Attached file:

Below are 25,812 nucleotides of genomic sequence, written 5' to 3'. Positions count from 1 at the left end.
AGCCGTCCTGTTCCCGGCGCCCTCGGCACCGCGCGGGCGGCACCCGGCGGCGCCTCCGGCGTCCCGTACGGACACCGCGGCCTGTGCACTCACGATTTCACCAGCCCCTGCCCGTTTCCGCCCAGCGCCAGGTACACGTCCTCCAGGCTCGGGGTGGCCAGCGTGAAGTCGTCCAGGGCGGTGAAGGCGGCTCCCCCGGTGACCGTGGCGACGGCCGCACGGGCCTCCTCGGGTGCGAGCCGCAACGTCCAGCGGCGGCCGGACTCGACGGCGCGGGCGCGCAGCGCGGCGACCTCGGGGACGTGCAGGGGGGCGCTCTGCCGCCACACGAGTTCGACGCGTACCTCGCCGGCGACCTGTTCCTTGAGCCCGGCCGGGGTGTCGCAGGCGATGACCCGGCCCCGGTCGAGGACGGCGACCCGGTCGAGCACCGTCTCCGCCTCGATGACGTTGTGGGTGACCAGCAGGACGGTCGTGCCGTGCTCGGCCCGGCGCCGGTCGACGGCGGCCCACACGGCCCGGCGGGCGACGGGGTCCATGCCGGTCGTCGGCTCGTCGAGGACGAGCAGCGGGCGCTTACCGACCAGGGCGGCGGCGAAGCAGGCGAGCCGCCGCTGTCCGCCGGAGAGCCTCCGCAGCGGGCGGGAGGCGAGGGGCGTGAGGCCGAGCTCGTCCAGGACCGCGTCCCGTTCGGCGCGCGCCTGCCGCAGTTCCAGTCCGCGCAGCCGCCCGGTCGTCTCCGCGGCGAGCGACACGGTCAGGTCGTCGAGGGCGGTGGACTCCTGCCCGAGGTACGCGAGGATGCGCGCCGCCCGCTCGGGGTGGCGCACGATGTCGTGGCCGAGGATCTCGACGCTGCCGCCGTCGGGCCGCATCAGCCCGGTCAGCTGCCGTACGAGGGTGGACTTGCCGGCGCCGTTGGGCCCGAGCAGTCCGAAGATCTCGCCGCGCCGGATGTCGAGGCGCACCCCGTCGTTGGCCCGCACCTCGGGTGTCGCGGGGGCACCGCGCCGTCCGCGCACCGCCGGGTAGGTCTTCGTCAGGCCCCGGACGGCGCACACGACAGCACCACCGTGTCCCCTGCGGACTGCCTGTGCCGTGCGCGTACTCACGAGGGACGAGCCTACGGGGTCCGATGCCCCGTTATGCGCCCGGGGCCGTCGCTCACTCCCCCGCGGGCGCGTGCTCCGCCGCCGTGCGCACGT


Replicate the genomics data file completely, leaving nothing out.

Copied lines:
Below are 25,812 nucleotides of genomic sequence, written 5' to 3'. Positions count from 1 at the left end.
AGCCGTCCTGTTCCCGGCGCCCTCGGCACCGCGCGGGCGGCACCCGGCGGCGCCTCCGGCGTCCCGTACGGACACCGCGGCCTGTGCACTCACGATTTCACCAGCCCCTGCCCGTTTCCGCCCAGCGCCAGGTACACGTCCTCCAGGCTCGGGGTGGCCAGCGTGAAGTCGTCCAGGGCGGTGAAGGCGGCTCCCCCGGTGACCGTGGCGACGGCCGCACGGGCCTCCTCGGGTGCGAGCCGCAACGTCCAGCGGCGGCCGGACTCGACGGCGCGGGCGCGCAGCGCGGCGACCTCGGGGACGTGCAGGGGGGCGCTCTGCCGCCACACGAGTTCGACGCGTACCTCGCCGGCGACCTGTTCCTTGAGCCCGGCCGGGGTGTCGCAGGCGATGACCCGGCCCCGGTCGAGGACGGCGACCCGGTCGAGCACCGTCTCCGCCTCGATGACGTTGTGGGTGACCAGCAGGACGGTCGTGCCGTGCTCGGCCCGGCGCCGGTCGACGGCGGCCCACACGGCCCGGCGGGCGACGGGGTCCATGCCGGTCGTCGGCTCGTCGAGGACGAGCAGCGGGCGCTTACCGACCAGGGCGGCGGCGAAGCAGGCGAGCCGCCGCTGTCCGCCGGAGAGCCTCCGCAGCGGGCGGGAGGCGAGGGGCGTGAGGCCGAGCTCGTCCAGGACCGCGTCCCGTTCGGCGCGCGCCTGCCGCAGTTCCAGTCCGCGCAGCCGCCCGGTCGTCTCCGCGGCGAGCGACACGGTCAGGTCGTCGAGGGCGGTGGACTCCTGCCCGAGGTACGCGAGGATGCGCGCCGCCCGCTCGGGGTGGCGCACGATGTCGTGGCCGAGGATCTCGACGCTGCCGCCGTCGGGCCGCATCAGCCCGGTCAGCTGCCGTACGAGGGTGGACTTGCCGGCGCCGTTGGGCCCGAGCAGTCCGAAGATCTCGCCGCGCCGGATGTCGAGGCGCACCCCGTCGTTGGCCCGCACCTCGGGTGTCGCGGGGGCACCGCGCCGTCCGCGCACCGCCGGGTAGGTCTTCGTCAGGCCCCGGACGGCGCACACGACAGCACCACCGTGTCCCCTGCGGACTGCCTGTGCCGTGCGCGTACTCACGAGGGACGAGCCTACGGGGTCCGATGCCCCGTTATGCGCCCGGGGCCGTCGCTCACTCCCCCGCGGGCGCGTGCTCCGCCGCCGTGCGCACGT